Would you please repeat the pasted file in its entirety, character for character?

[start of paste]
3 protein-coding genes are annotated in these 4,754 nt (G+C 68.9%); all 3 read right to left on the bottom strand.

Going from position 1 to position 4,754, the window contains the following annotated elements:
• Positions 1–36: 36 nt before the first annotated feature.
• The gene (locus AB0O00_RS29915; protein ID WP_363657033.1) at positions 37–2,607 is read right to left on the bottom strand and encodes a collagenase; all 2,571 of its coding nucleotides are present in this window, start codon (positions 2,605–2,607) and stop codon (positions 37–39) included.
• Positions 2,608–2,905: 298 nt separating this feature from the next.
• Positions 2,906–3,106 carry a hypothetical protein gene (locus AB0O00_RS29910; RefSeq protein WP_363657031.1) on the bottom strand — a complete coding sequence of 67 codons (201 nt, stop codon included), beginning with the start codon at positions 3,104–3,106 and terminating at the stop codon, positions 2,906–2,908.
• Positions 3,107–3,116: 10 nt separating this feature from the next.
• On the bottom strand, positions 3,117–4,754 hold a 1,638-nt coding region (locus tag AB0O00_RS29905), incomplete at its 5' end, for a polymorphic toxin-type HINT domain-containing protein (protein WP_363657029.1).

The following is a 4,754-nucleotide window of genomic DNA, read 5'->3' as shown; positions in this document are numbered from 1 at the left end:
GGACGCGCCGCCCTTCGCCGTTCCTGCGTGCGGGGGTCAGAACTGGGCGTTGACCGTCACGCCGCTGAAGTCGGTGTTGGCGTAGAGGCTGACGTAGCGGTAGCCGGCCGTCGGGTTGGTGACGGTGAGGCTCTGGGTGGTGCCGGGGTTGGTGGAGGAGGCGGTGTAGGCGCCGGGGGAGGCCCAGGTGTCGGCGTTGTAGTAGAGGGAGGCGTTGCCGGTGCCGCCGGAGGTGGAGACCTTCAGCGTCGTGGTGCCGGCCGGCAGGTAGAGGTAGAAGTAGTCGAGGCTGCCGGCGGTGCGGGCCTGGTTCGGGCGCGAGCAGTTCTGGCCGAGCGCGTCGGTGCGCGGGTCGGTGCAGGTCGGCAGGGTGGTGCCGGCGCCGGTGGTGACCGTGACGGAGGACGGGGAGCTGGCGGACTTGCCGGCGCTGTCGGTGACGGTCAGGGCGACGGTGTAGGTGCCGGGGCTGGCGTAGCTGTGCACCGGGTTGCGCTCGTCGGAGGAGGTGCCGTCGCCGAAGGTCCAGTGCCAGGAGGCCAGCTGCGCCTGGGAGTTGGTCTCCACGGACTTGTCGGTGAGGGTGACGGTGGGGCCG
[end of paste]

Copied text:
3 protein-coding genes are annotated in these 4,754 nt (G+C 68.9%); all 3 read right to left on the bottom strand.

Going from position 1 to position 4,754, the window contains the following annotated elements:
• Positions 1–36: 36 nt before the first annotated feature.
• The gene (locus AB0O00_RS29915; protein ID WP_363657033.1) at positions 37–2,607 is read right to left on the bottom strand and encodes a collagenase; all 2,571 of its coding nucleotides are present in this window, start codon (positions 2,605–2,607) and stop codon (positions 37–39) included.
• Positions 2,608–2,905: 298 nt separating this feature from the next.
• Positions 2,906–3,106 carry a hypothetical protein gene (locus AB0O00_RS29910; RefSeq protein WP_363657031.1) on the bottom strand — a complete coding sequence of 67 codons (201 nt, stop codon included), beginning with the start codon at positions 3,104–3,106 and terminating at the stop codon, positions 2,906–2,908.
• Positions 3,107–3,116: 10 nt separating this feature from the next.
• On the bottom strand, positions 3,117–4,754 hold a 1,638-nt coding region (locus tag AB0O00_RS29905), incomplete at its 5' end, for a polymorphic toxin-type HINT domain-containing protein (protein WP_363657029.1).

The following is a 4,754-nucleotide window of genomic DNA, read 5'->3' as shown; positions in this document are numbered from 1 at the left end:
GGACGCGCCGCCCTTCGCCGTTCCTGCGTGCGGGGGTCAGAACTGGGCGTTGACCGTCACGCCGCTGAAGTCGGTGTTGGCGTAGAGGCTGACGTAGCGGTAGCCGGCCGTCGGGTTGGTGACGGTGAGGCTCTGGGTGGTGCCGGGGTTGGTGGAGGAGGCGGTGTAGGCGCCGGGGGAGGCCCAGGTGTCGGCGTTGTAGTAGAGGGAGGCGTTGCCGGTGCCGCCGGAGGTGGAGACCTTCAGCGTCGTGGTGCCGGCCGGCAGGTAGAGGTAGAAGTAGTCGAGGCTGCCGGCGGTGCGGGCCTGGTTCGGGCGCGAGCAGTTCTGGCCGAGCGCGTCGGTGCGCGGGTCGGTGCAGGTCGGCAGGGTGGTGCCGGCGCCGGTGGTGACCGTGACGGAGGACGGGGAGCTGGCGGACTTGCCGGCGCTGTCGGTGACGGTCAGGGCGACGGTGTAGGTGCCGGGGCTGGCGTAGCTGTGCACCGGGTTGCGCTCGTCGGAGGAGGTGCCGTCGCCGAAGGTCCAGTGCCAGGAGGCCAGCTGCGCCTGGGAGTTGGTCTCCACGGACTTGTCGGTGAGGGTGACGGTGGGGCCG